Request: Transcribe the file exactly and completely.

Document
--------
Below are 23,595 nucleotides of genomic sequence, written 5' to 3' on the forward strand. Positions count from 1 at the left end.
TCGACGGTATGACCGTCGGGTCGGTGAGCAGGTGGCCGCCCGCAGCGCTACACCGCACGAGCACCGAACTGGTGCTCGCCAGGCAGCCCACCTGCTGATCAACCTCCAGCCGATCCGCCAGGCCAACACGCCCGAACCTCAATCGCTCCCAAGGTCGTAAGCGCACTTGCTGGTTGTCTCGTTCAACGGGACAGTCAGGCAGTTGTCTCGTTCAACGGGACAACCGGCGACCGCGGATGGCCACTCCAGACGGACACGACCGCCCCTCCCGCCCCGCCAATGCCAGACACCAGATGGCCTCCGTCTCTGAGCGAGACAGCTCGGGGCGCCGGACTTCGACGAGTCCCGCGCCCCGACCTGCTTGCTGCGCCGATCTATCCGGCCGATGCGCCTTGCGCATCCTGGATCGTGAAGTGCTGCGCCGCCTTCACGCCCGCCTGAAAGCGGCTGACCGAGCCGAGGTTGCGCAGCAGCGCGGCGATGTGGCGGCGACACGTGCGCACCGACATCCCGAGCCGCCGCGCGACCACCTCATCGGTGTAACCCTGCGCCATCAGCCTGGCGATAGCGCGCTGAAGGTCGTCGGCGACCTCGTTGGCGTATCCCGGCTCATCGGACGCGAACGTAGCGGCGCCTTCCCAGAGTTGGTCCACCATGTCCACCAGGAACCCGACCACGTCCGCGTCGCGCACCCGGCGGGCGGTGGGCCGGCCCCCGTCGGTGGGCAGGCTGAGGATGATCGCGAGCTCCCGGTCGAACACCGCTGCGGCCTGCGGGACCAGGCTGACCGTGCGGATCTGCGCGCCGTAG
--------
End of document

Below are 23,595 nucleotides of genomic sequence, written 5' to 3' on the forward strand. Positions count from 1 at the left end.
TCGACGGTATGACCGTCGGGTCGGTGAGCAGGTGGCCGCCCGCAGCGCTACACCGCACGAGCACCGAACTGGTGCTCGCCAGGCAGCCCACCTGCTGATCAACCTCCAGCCGATCCGCCAGGCCAACACGCCCGAACCTCAATCGCTCCCAAGGTCGTAAGCGCACTTGCTGGTTGTCTCGTTCAACGGGACAGTCAGGCAGTTGTCTCGTTCAACGGGACAACCGGCGACCGCGGATGGCCACTCCAGACGGACACGACCGCCCCTCCCGCCCCGCCAATGCCAGACACCAGATGGCCTCCGTCTCTGAGCGAGACAGCTCGGGGCGCCGGACTTCGACGAGTCCCGCGCCCCGACCTGCTTGCTGCGCCGATCTATCCGGCCGATGCGCCTTGCGCATCCTGGATCGTGAAGTGCTGCGCCGCCTTCACGCCCGCCTGAAAGCGGCTGACCGAGCCGAGGTTGCGCAGCAGCGCGGCGATGTGGCGGCGACACGTGCGCACCGACATCCCGAGCCGCCGCGCGACCACCTCATCGGTGTAACCCTGCGCCATCAGCCTGGCGATAGCGCGCTGAAGGTCGTCGGCGACCTCGTTGGCGTATCCCGGCTCATCGGACGCGAACGTAGCGGCGCCTTCCCAGAGTTGGTCCACCATGTCCACCAGGAACCCGACCACGTCCGCGTCGCGCACCCGGCGGGCGGTGGGCCGGCCCCCGTCGGTGGGCAGGCTGAGGATGATCGCGAGCTCCCGGTCGAACACCGCTGCGGCCTGCGGGACCAGGCTGACCGTGCGGATCTGCGCGCCGTAG